Tollhouse, California

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Tollhouse
Unincorporated community
Tollhouse, California is located in California
Tollhouse
Location in California
Coordinates: 37°01′08″N 119°23′57″W / 37.01889°N 119.39917°W / 37.01889; -119.39917
CountryUnited States
StateCalifornia
CountyFresno County
Elevation[1]1,919 ft (585 m)
 
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Coordinates: 37°01′08″N 119°23′57″W / 37.01889°N 119.39917°W / 37.01889; -119.39917

Tollhouse
Unincorporated community
Tollhouse, California is located in California
Tollhouse
Location in California
Coordinates: 37°01′08″N 119°23′57″W / 37.01889°N 119.39917°W / 37.01889; -119.39917
CountryUnited States
StateCalifornia
CountyFresno County
Elevation[1]1,919 ft (585 m)

Tollhouse (formerly, Toll House) is an unincorporated community in Fresno County, California.[1] It lies at an elevation of 1919 feet (585 m).[1] Tollhouse is located in the Sierra Nevadas, 7 miles (11 km) southwest of Shaver Lake.[2]

The town was created in the 1860s around a lumber mill. The name "tollhouse" comes from the fact that the community was also built up in connection to a now-defunct toll road running up the steep slopes of Sarver Peak to Pineridge.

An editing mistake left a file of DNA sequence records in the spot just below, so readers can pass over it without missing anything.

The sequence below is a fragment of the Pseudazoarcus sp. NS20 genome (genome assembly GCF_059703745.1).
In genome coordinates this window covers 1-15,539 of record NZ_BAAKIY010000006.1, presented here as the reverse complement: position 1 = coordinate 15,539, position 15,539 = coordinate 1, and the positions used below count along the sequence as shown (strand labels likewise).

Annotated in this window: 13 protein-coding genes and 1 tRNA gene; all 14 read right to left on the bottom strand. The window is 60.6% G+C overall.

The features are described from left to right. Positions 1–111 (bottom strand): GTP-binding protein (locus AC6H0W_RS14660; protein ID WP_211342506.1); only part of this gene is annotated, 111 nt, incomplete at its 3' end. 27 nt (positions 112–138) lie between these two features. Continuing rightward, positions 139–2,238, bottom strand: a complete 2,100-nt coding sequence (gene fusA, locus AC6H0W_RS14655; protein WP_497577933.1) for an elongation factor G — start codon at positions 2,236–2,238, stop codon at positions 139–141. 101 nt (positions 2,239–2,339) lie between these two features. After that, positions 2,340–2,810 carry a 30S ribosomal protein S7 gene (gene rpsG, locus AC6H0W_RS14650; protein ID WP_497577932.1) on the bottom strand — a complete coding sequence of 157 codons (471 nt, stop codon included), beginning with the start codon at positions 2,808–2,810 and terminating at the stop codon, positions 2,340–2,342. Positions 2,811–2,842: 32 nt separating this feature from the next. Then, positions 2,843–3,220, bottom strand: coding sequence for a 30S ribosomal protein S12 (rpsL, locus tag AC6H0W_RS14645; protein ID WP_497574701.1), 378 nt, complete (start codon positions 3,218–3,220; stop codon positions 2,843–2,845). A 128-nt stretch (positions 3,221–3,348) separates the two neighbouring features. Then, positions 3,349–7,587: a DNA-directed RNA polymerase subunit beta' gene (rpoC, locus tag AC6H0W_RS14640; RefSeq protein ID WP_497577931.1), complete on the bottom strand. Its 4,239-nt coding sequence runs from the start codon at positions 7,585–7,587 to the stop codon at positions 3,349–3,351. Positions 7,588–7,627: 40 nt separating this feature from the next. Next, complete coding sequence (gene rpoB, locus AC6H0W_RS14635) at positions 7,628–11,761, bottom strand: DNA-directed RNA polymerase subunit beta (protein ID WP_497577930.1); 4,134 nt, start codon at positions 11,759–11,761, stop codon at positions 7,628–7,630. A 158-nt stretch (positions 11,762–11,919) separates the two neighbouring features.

The ZIP Code is 93667, and the community is inside area code 559.

The first post office opened in Tollhouse in 1876, closed in 1884, re-opened in 1885.[2] The last toll on the toll road was collected in 1878.[2]

Tollhouse is the tribal headquarters for the Cold Springs Rancheria of Mono Indians of California.[3]

Notable residents[edit]

Notable current and former residents of Tollhouse include:

See also[edit]

References[edit]

  1. ^ a b c U.S. Geological Survey Geographic Names Information System: Tollhouse, California
  2. ^ a b c Durham, David L. (1998). California's Geographic Names: A Gazetteer of Historic and Modern Names of the State. Quill Driver Books. p. 1118. ISBN 9781884995149. 
  3. ^ Cold Springs Rancheria of Mono Indians. Indigenous Internet Chamber of Commerce Business Directory. (retrieved 24 July 2009)
  4. ^ Brown, Emma. "George 'Elfie' Ballis, 85, who photographed struggle of Cesar Chávez and migrant farmworkers, dies", The Washington Post, September 27, 2010. Accessed September 29, 2010.

External links[edit]